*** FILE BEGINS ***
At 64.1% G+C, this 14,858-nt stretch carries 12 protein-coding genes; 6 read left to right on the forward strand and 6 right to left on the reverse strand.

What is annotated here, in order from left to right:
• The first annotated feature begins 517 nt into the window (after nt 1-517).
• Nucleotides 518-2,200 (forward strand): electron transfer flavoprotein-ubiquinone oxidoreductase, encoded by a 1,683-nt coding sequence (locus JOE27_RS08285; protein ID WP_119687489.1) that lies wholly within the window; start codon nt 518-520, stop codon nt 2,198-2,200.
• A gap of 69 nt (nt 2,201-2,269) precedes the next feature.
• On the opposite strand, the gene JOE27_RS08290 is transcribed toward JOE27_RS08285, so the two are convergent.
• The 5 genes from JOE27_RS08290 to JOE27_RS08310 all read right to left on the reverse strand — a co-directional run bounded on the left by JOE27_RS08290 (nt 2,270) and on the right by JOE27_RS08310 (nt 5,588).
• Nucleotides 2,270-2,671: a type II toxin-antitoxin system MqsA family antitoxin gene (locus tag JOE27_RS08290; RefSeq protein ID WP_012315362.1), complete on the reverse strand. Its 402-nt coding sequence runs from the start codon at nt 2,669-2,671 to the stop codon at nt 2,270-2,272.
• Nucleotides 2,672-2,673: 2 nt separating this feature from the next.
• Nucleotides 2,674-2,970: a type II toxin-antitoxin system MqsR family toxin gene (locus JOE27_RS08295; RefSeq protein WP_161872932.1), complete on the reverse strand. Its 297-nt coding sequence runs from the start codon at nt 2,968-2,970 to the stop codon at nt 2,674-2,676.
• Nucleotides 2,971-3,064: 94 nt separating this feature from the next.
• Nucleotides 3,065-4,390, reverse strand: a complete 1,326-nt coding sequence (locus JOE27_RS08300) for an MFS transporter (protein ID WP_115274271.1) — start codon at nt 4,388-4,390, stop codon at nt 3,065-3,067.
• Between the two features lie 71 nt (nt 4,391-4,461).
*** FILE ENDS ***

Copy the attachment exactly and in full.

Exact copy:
At 64.1% G+C, this 14,858-nt stretch carries 12 protein-coding genes; 6 read left to right on the forward strand and 6 right to left on the reverse strand.

What is annotated here, in order from left to right:
• The first annotated feature begins 517 nt into the window (after nt 1-517).
• Nucleotides 518-2,200 (forward strand): electron transfer flavoprotein-ubiquinone oxidoreductase, encoded by a 1,683-nt coding sequence (locus JOE27_RS08285; protein ID WP_119687489.1) that lies wholly within the window; start codon nt 518-520, stop codon nt 2,198-2,200.
• A gap of 69 nt (nt 2,201-2,269) precedes the next feature.
• On the opposite strand, the gene JOE27_RS08290 is transcribed toward JOE27_RS08285, so the two are convergent.
• The 5 genes from JOE27_RS08290 to JOE27_RS08310 all read right to left on the reverse strand — a co-directional run bounded on the left by JOE27_RS08290 (nt 2,270) and on the right by JOE27_RS08310 (nt 5,588).
• Nucleotides 2,270-2,671: a type II toxin-antitoxin system MqsA family antitoxin gene (locus tag JOE27_RS08290; RefSeq protein ID WP_012315362.1), complete on the reverse strand. Its 402-nt coding sequence runs from the start codon at nt 2,669-2,671 to the stop codon at nt 2,270-2,272.
• Nucleotides 2,672-2,673: 2 nt separating this feature from the next.
• Nucleotides 2,674-2,970: a type II toxin-antitoxin system MqsR family toxin gene (locus JOE27_RS08295; RefSeq protein WP_161872932.1), complete on the reverse strand. Its 297-nt coding sequence runs from the start codon at nt 2,968-2,970 to the stop codon at nt 2,674-2,676.
• Nucleotides 2,971-3,064: 94 nt separating this feature from the next.
• Nucleotides 3,065-4,390, reverse strand: a complete 1,326-nt coding sequence (locus JOE27_RS08300) for an MFS transporter (protein ID WP_115274271.1) — start codon at nt 4,388-4,390, stop codon at nt 3,065-3,067.
• Between the two features lie 71 nt (nt 4,391-4,461).